Thursday, July 22, 2010


An excerpt from 'The Nature and Structure of the Islamic World'...

"The problem faced internally by the Muslim world appear to be overwhelming. Muslims perceive their values to be increasingly dissonant from those of western liberalism, which seems to have lost its moorings in piety, morality and ethics. Islamic polities must be perceived as part of a total epistemology, hence must be judged by their own internally generated criteria. Yet the criteria are subjected to internal conflict as to their meaning and their relationship to the non-Muslim world.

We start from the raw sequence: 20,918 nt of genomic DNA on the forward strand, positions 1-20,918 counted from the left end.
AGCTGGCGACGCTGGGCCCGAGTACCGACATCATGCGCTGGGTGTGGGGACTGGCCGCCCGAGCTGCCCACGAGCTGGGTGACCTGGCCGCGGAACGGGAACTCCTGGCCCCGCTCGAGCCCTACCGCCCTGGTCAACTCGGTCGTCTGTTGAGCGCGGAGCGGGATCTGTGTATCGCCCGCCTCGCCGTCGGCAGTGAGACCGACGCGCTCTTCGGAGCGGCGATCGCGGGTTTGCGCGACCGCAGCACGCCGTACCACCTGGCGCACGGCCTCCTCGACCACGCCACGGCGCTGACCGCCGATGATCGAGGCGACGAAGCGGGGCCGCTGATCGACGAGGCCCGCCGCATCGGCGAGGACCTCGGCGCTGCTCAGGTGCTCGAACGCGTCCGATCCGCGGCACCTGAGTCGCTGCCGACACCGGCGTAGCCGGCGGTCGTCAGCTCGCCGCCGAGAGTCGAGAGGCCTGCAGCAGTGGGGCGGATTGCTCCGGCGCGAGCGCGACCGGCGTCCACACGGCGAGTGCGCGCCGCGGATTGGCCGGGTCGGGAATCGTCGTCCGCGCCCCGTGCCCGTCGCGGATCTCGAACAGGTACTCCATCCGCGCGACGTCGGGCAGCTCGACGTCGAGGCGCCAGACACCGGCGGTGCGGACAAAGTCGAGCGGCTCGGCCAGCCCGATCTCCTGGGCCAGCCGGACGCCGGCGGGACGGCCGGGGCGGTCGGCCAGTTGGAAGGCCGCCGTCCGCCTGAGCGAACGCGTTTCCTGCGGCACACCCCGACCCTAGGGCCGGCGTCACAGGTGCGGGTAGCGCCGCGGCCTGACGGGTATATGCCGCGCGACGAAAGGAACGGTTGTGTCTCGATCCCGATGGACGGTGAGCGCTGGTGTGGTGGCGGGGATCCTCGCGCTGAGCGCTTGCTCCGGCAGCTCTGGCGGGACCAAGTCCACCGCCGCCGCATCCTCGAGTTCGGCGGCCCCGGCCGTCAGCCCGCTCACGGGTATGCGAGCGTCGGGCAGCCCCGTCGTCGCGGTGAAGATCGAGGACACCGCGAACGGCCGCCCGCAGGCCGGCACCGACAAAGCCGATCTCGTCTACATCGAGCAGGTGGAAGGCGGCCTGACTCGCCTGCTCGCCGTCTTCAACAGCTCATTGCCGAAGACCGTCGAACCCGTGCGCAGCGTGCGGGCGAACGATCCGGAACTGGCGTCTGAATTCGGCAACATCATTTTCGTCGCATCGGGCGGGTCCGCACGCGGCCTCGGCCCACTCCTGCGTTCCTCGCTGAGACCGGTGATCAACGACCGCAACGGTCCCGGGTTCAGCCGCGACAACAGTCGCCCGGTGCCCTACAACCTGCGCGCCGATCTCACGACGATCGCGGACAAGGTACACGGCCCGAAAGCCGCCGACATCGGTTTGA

Every great issue of human existence: liberty, justice, welfare, security, dignity, respect, enlightenment, rectitude, death, affection, divine will and divine message has its own scriptural inspiration and internal consistency. It is especially difficult for the West to understand the tacit, indwelling nature of the Muslim psyche. There is no agreed-upon technique for analyzing the salience of the non-verbal, intuitive dimension of man's being: a dimension, which forms an important part of Muslim identity. Only when Spengler's metaphor of the "world cavern" and his use of the term "soul" are understood can the perennial dialectic of the ummah and the modern nation-state have meaning."

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